Changing Mike Lombardi’s title from vice president of player personnel to general manager was the price the Browns had to pay to bring Ray Farmer to Cleveland.
CEO Joe Banner believes Farmer will prove to be well worth it. The Browns named him their assistant general manager, and altered Lombardi’s title on Tuesday.
“He adds a voice as just a, I think, top, top-tier player evaluator in the NFL,” Banner said of Farmer during a conference call.
Farmer joins the organization after spending the previous seven seasons (2006-12) as the Kansas City Chiefs’ director of pro personnel. He will work closely with Lombardi, helping manage the professional and college scouting departments. He’ll hit the road to scout college players, and he’ll also provide input on free agency and the draft, Banner said.
Meanwhile, Lombardi’s role will not change.
“The change in Mike’s title was a reflection of the need to create the assistant general manager title in order to get permission from Kansas City for Ray to be free to interview with us,” Banner said. “There’s no change in Mike’s position at all. It’s purely an add of Ray. The title change just facilitated our getting permission from Kansas City.”
So why didn’t the Browns name Lombardi GM when they hired him Jan. 18?
“At the time we didn’t know if this would happen, and I like the structure of a vice president of player personnel a little bit better,” Banner said. “Frankly, it gave [Lombardi] and the department something to aspire to, and I thought that was a good thing to have. But I thought it was outweighed by the opportunity to add another top-tier person in his department.”
Farmer, 38, interviewed with the Browns in January as they searched for their new personnel chief, Banner said.
In Kansas City, Farmer oversaw the scouting of all players with professional experience. Farmer, a graduate of Duke University who hails from White Plains, N.Y., was also pro scout with the Atlanta Falcons (2002-05).
“I’ve made a practice through the years of just asking people constantly around the league, ‘Hey, who do you work with who’s sharp, who are the young, up-and-coming people?’” Banner said. “Ray’s name started to get mentioned to me all the way back when he was in Atlanta, and then I started hearing his name some more in Kansas City just as a very bright, hard-working guy. [He] understood the elements of putting together a team versus just picking players, and that’s what got me to the point where we included him in the interviews in the general manager search, where he was just extremely impressive.”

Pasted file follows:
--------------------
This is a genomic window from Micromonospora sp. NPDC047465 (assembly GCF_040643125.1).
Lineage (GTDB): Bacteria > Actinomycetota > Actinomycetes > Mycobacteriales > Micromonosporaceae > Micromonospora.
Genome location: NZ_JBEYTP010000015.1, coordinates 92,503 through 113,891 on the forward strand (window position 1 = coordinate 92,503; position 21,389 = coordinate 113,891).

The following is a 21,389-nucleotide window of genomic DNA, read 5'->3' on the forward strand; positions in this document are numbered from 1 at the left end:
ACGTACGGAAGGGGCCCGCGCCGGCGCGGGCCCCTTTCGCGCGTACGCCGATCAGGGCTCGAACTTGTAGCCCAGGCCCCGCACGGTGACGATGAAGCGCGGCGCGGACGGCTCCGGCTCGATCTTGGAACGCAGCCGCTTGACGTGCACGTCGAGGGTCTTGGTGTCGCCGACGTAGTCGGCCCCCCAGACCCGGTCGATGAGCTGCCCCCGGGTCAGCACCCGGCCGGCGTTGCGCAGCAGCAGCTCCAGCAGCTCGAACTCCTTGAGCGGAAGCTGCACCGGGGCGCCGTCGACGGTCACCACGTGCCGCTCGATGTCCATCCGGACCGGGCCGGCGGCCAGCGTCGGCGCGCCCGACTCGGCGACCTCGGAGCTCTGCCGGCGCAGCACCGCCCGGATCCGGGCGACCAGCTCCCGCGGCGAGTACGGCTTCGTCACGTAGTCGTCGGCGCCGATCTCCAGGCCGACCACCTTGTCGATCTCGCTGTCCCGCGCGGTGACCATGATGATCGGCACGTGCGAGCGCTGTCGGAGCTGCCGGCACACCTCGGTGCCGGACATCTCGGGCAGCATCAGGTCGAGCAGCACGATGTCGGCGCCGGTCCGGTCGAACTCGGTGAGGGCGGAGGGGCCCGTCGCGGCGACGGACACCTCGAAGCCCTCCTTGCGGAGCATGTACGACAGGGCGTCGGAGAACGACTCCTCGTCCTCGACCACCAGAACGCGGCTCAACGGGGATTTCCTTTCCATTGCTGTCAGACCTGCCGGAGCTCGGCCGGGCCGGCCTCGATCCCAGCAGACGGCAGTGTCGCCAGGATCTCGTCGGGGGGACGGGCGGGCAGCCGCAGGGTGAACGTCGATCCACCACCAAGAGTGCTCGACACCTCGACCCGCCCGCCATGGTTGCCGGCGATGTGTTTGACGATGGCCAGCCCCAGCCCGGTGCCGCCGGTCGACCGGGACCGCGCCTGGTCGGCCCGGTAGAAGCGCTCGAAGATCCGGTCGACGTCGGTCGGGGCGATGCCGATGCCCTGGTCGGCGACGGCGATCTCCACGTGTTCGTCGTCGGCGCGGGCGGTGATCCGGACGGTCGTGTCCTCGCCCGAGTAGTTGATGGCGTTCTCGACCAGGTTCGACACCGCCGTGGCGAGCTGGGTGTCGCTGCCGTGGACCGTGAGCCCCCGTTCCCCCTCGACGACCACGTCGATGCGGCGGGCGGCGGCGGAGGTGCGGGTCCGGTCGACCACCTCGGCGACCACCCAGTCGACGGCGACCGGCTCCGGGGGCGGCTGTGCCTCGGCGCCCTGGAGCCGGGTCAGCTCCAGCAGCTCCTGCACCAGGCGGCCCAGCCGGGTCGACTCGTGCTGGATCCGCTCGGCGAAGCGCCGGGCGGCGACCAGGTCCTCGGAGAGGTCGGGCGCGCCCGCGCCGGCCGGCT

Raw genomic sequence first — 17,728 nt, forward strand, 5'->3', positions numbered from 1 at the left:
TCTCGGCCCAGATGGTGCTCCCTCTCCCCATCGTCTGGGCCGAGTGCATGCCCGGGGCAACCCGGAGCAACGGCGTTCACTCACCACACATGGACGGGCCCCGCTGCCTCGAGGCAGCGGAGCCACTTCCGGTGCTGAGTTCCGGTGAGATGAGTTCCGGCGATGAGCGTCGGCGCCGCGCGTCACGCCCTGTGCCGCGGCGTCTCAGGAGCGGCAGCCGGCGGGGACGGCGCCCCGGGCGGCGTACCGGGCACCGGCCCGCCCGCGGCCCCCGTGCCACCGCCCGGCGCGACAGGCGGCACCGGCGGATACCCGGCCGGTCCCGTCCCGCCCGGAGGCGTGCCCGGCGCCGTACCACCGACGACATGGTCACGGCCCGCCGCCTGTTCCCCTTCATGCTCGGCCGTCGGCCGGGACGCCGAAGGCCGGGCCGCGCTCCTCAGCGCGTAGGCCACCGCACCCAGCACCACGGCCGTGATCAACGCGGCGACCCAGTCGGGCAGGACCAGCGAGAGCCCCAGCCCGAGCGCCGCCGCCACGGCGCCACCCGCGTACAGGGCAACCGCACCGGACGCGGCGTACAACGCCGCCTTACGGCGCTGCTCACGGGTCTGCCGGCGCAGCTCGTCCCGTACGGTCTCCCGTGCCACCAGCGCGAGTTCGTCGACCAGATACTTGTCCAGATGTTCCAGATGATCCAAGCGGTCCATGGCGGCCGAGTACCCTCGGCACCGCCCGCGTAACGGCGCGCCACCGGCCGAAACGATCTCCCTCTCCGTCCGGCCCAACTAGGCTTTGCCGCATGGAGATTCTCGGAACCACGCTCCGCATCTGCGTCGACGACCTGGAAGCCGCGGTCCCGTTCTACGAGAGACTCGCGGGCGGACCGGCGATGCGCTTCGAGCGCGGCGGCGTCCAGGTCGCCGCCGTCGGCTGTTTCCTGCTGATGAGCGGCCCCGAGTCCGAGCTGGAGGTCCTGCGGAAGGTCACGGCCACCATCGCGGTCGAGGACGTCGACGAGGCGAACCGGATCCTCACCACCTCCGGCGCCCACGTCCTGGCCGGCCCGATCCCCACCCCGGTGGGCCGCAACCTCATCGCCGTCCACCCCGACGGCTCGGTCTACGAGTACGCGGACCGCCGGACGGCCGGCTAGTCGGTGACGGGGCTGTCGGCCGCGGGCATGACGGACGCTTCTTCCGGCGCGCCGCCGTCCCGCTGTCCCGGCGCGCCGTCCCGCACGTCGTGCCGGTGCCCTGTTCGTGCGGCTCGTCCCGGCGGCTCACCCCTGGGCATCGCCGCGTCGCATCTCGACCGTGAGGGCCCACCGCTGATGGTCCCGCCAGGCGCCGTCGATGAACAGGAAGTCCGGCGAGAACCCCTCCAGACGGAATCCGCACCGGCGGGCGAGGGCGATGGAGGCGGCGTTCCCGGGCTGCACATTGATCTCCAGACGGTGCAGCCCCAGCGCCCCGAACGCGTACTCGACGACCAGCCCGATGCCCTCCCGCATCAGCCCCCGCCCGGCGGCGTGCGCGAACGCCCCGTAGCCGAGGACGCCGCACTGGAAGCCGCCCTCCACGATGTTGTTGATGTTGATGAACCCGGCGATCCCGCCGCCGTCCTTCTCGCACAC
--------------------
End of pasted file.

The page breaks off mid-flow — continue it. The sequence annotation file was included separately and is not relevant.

While Banner oversaw the day-to-day operations of the Philadelphia Eagles, they picked Farmer in the fourth round of the 1996 NFL Draft. A linebacker, Farmer started 16 of the 32 games in which he appeared before a knee injury ended his playing career after three seasons.
“I’ve followed his career,” Banner said. “I’ve been very impressed with him and have always had [him] in mind as somebody that I potentially would want to bring into an organization I was part of, and the situation presented itself. We’ve actually been working on this for a little while and were finally able to execute it.”
Banner said there aren’t any other additions to the personnel department in the works, but the staff will be reviewed following the draft, which runs April 25-27. And coach Rob Chudzinski will continue to report to Banner despite Lombardi’s new title, Banner said.
Browns quarterback Brandon Weeden reached out to Chris Weinke for advice before last year’s draft, and now Weeden is turning to his fellow former minor-league baseball player turned NFL quarterback again.
Weeden is spending a few days this week training with Weinke at IMG Academy in Bradenton, Fla., Weeden’s agent, Sean Howard, said by phone Tuesday. WKNR (850-AM) first reported Weinke’s tutoring of Weeden, who is getting ready for the start of the Browns’ offseason conditioning program on April 1 and the quarterback competition the team’s brass has vowed to create.
“He’s preparing himself as though he would any other season,” Howard said. “He’s preparing himself to get better and to help the Cleveland Browns get better.”
Weinke, who played in the NFL from 2001-07, has also been training the top-rated quarterbacks in this year’s draft, West Virginia’s Geno Smith and Southern California’s Matt Barkley. His list of high-profile pupils also includes Carolina Panthers quarterback Cam Newton, who spent the past two seasons playing in Chudzinski’s offense.
During a conference call Tuesday, ESPN analyst Bill Polian explained why Pittsburgh Steelers wide receiver Mike Wallace would be attractive in free agency, which begins March 12. “He is productive,” said Polian, the former longtime president and vice chairman of the Indianapolis Colts. “He has great speed, which is always something that is desirable in a receiver. He falls within the reasonable age parameters, and he hasn’t had a high history of injury. When you look at all of the things that you use to try to decide whether or not you want to pursue a player, he checks every box with few question marks.” Last month, Jason La Canfora of CBS Sports reported that many in the Steelers organization believe Wallace would end up with the Browns. … Forbes ranked Browns owner Jimmy Haslam 831st on its recently published list of the world’s 1,426 billionaires. Haslam, the CEO of his family’s truck-stop empire Pilot Flying J, has a net worth of $1.8 billion, according to Forbes. … The Browns attended the University of Minnesota’s pro day on Monday, 1500 ESPN Twin Cities reported. Thirteen NFL teams attended the workouts, according to the school’s athletics website.
Nate Ulrich can be reached at firstname.lastname@example.org. Read the Browns blog at http://www.ohio.com/browns. Follow him on Twitter at www.twitter.com/NateUlrichABJ and on Facebook www.facebook.com/browns.abj.